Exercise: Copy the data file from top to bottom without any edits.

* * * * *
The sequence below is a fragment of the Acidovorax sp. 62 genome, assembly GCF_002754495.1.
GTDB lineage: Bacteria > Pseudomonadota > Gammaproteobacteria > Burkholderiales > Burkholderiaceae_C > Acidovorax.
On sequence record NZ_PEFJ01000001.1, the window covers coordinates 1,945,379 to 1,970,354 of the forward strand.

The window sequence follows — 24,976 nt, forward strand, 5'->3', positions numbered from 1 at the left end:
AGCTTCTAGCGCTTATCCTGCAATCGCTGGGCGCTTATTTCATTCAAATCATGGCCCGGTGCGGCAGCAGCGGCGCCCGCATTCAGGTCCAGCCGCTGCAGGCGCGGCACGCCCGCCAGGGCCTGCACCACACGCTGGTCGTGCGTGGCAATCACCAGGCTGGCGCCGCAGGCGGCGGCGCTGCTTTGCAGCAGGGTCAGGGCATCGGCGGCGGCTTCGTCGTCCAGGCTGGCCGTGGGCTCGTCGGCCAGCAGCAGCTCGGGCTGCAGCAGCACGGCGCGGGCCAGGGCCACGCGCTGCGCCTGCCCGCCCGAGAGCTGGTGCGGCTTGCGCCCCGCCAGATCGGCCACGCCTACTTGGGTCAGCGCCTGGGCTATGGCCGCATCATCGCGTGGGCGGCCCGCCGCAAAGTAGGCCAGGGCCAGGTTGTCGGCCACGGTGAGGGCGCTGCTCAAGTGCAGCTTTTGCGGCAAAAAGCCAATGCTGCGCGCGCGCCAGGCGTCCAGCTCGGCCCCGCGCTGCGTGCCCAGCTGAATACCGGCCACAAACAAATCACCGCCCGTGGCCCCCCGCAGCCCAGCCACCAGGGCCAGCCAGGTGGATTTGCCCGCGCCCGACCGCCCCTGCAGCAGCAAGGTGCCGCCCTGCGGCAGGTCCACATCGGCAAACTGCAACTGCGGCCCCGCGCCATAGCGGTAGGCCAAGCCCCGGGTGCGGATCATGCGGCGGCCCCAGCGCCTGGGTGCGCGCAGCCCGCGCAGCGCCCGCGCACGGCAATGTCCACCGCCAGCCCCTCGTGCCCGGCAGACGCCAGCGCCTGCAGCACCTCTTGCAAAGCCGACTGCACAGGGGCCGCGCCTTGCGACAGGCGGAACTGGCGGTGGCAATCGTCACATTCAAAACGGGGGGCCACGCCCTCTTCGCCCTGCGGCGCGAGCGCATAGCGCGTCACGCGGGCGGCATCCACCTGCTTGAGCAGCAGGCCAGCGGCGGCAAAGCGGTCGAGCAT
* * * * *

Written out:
The sequence below is a fragment of the Acidovorax sp. 62 genome, assembly GCF_002754495.1.
GTDB lineage: Bacteria > Pseudomonadota > Gammaproteobacteria > Burkholderiales > Burkholderiaceae_C > Acidovorax.
On sequence record NZ_PEFJ01000001.1, the window covers coordinates 1,945,379 to 1,970,354 of the forward strand.

The window sequence follows — 24,976 nt, forward strand, 5'->3', positions numbered from 1 at the left end:
AGCTTCTAGCGCTTATCCTGCAATCGCTGGGCGCTTATTTCATTCAAATCATGGCCCGGTGCGGCAGCAGCGGCGCCCGCATTCAGGTCCAGCCGCTGCAGGCGCGGCACGCCCGCCAGGGCCTGCACCACACGCTGGTCGTGCGTGGCAATCACCAGGCTGGCGCCGCAGGCGGCGGCGCTGCTTTGCAGCAGGGTCAGGGCATCGGCGGCGGCTTCGTCGTCCAGGCTGGCCGTGGGCTCGTCGGCCAGCAGCAGCTCGGGCTGCAGCAGCACGGCGCGGGCCAGGGCCACGCGCTGCGCCTGCCCGCCCGAGAGCTGGTGCGGCTTGCGCCCCGCCAGATCGGCCACGCCTACTTGGGTCAGCGCCTGGGCTATGGCCGCATCATCGCGTGGGCGGCCCGCCGCAAAGTAGGCCAGGGCCAGGTTGTCGGCCACGGTGAGGGCGCTGCTCAAGTGCAGCTTTTGCGGCAAAAAGCCAATGCTGCGCGCGCGCCAGGCGTCCAGCTCGGCCCCGCGCTGCGTGCCCAGCTGAATACCGGCCACAAACAAATCACCGCCCGTGGCCCCCCGCAGCCCAGCCACCAGGGCCAGCCAGGTGGATTTGCCCGCGCCCGACCGCCCCTGCAGCAGCAAGGTGCCGCCCTGCGGCAGGTCCACATCGGCAAACTGCAACTGCGGCCCCGCGCCATAGCGGTAGGCCAAGCCCCGGGTGCGGATCATGCGGCGGCCCCAGCGCCTGGGTGCGCGCAGCCCGCGCAGCGCCCGCGCACGGCAATGTCCACCGCCAGCCCCTCGTGCCCGGCAGACGCCAGCGCCTGCAGCACCTCTTGCAAAGCCGACTGCACAGGGGCCGCGCCTTGCGACAGGCGGAACTGGCGGTGGCAATCGTCACATTCAAAACGGGGGGCCACGCCCTCTTCGCCCTGCGGCGCGAGCGCATAGCGCGTCACGCGGGCGGCATCCACCTGCTTGAGCAGCAGGCCAGCGGCGGCAAAGCGGTCGAGCAT